It's Pete the Cat's first time at the library. He gets a fun tour of library and even reads a few super cool stories while he's there.
Without even leaving the library, Pete goes on so many groovy adventures. All Pete needs is a little imagination—and of course, his library card!
A great introduction to the library from everyone's favorite groovy cat.
Divergent: One choice can transform you. Veronica Roth's #1 New York Times bestselling debut is a gripping dystopian tale of electrifying choices, powerful consequences, unexpected romance, and a deeply flawed "perfect society."
Insurgent: One choice can destroy you. Veronica Roth's second #1 New York Times bestseller continues the dystopian thrill ride. As war surges in the factions all around her, Tris attempts to save those she loves—and herself—while grappling with haunting questions of grief and forgiveness, identity and loyalty, politics and love.
Allegiant: The explosive conclusion to Veronica Roth's #1 New York Times bestselling Divergent trilogy reveals the secrets of the dystopian world that has captivated millions of readers.
And don't miss The Fates Divide, Veronica Roth's powerful sequel to the bestselling Carve the Mark!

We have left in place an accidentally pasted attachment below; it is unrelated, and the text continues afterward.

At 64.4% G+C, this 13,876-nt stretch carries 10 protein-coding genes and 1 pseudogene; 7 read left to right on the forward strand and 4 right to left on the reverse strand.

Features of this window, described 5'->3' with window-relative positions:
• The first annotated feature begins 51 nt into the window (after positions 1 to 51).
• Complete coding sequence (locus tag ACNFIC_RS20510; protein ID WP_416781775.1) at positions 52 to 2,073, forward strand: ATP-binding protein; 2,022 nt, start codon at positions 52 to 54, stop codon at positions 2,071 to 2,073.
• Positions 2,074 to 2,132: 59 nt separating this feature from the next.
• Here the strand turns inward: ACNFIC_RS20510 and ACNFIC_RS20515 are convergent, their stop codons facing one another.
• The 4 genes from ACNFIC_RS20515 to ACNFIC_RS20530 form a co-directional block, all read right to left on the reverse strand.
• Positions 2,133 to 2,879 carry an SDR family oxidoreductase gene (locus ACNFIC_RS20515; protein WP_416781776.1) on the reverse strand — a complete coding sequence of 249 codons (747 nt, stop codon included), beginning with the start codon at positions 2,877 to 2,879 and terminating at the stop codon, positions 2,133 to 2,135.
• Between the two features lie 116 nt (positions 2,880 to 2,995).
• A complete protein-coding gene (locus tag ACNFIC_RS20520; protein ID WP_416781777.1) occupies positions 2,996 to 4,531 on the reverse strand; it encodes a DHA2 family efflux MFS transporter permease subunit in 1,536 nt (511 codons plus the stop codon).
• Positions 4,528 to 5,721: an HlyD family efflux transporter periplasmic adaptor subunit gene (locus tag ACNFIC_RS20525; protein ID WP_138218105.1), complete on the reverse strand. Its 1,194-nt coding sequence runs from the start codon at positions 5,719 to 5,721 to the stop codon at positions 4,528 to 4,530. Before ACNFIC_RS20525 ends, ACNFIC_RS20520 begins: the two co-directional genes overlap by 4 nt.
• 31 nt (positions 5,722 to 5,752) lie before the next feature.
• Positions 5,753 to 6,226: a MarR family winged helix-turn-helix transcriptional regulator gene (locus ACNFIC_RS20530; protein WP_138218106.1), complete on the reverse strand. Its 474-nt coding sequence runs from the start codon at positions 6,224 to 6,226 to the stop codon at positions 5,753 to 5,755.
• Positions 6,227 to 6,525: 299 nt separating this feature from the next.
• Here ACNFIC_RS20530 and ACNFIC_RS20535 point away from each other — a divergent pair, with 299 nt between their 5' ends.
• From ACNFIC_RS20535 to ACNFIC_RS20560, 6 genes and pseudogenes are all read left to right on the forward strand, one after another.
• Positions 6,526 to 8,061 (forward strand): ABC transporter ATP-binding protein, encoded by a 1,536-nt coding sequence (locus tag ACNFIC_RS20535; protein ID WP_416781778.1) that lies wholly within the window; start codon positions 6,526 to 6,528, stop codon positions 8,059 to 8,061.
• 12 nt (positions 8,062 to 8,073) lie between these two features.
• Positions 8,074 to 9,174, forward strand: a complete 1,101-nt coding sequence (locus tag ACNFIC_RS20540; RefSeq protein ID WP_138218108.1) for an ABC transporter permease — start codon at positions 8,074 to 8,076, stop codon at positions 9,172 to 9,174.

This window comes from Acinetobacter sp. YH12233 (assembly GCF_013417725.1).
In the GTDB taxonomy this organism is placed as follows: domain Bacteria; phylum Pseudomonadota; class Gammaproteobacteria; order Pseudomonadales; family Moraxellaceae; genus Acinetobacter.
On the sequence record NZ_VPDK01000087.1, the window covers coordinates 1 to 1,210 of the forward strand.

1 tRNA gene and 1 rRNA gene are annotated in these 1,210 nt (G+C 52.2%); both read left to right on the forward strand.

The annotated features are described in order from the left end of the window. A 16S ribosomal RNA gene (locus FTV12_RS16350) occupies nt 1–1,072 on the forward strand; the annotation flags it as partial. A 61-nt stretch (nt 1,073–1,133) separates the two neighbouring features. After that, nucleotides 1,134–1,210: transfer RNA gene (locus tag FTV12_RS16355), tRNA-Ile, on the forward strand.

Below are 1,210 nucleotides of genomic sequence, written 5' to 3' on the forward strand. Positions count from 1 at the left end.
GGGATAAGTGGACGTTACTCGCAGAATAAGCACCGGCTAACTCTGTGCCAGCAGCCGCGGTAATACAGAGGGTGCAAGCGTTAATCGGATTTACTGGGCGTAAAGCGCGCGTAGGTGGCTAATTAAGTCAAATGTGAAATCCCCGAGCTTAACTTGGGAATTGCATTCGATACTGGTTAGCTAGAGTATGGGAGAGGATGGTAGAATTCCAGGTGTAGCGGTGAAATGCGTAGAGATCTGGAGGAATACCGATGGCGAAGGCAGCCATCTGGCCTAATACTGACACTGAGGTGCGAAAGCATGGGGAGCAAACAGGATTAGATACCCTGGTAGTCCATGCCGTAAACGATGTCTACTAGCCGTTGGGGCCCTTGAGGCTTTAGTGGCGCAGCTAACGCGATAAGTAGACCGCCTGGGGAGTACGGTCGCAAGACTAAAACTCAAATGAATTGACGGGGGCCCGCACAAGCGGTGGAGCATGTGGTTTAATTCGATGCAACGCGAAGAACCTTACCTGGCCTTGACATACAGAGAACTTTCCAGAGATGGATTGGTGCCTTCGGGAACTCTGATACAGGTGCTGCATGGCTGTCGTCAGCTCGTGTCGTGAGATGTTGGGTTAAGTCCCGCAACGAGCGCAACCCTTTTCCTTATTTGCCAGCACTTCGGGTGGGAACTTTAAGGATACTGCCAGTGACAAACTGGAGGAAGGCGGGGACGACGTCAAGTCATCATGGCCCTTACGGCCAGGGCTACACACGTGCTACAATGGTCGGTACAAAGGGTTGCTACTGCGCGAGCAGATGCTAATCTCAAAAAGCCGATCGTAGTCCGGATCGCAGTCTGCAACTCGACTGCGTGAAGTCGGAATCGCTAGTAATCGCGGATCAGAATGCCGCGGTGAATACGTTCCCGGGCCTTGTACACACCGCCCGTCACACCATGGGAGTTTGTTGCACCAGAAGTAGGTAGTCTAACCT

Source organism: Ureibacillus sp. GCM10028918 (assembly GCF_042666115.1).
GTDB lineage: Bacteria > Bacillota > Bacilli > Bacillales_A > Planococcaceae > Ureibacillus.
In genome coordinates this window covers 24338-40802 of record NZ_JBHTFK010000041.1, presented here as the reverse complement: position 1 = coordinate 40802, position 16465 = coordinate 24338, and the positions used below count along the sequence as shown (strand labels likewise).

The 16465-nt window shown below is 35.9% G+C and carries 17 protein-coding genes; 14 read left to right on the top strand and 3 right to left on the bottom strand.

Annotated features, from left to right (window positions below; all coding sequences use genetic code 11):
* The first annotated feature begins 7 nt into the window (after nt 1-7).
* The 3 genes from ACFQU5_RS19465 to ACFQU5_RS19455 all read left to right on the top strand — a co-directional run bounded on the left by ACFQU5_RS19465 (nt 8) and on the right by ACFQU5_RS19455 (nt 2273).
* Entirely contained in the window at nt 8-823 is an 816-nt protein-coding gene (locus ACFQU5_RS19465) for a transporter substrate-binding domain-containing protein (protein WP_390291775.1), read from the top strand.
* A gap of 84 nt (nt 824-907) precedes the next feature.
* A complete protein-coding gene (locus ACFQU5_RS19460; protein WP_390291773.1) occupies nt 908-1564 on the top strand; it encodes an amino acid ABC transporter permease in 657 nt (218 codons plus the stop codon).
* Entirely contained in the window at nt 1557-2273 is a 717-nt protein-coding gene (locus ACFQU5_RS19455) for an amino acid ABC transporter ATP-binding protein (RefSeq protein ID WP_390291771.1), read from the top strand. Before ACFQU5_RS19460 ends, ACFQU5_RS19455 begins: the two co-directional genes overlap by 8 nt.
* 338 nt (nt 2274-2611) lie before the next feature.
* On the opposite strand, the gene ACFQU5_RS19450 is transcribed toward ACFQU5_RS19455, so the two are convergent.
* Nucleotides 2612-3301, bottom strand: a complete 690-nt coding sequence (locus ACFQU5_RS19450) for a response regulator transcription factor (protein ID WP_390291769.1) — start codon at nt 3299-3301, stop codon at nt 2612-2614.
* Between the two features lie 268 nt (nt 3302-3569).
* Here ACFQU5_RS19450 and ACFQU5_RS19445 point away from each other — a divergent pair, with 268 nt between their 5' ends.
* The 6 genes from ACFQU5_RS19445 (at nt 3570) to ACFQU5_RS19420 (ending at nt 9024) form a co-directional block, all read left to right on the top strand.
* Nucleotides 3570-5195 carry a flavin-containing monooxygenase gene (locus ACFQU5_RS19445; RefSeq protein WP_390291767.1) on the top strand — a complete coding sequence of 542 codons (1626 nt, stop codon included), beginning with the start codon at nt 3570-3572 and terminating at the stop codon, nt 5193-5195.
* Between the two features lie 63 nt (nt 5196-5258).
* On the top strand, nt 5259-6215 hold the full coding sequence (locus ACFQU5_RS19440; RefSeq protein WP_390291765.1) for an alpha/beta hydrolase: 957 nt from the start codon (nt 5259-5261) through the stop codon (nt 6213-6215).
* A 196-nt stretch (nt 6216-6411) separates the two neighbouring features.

Winner of the Michael L. Printz Award • A Los Angeles Times Book Prize Finalist • A New York Times Bestseller • A USA Today Bestseller • NPR’s Top Ten Best-Ever Teen Novels • TIME magazine’s 100 Best Young Adult Novels of All Time • A PBS Great American Read Selection • Millions of copies sold!
First drink. First prank. First friend. First love.
Miles Halter is fascinated by famous last words—and tired of his safe life at home. He leaves for boarding school to seek what the dying poet François Rabelais called the “Great Perhaps.” Much awaits Miles at Culver Creek, including Alaska Young, who will pull Miles into her labyrinth and catapult him into the Great Perhaps.
Looking for Alaska brilliantly chronicles the indelible impact one life can have on another. A modern classic, this stunning debut marked #1 bestselling author John Green’s arrival as a groundbreaking new voice in contemporary fiction.
Newly updated edtition includes a brand-new Readers' Guide featuring a Q&A with author John Green
3 starred reviews. "Just what I needed," raves Brightly. "It's a heart-warming story of loss and love that filled me with hope for a better future and renewed my belief in good."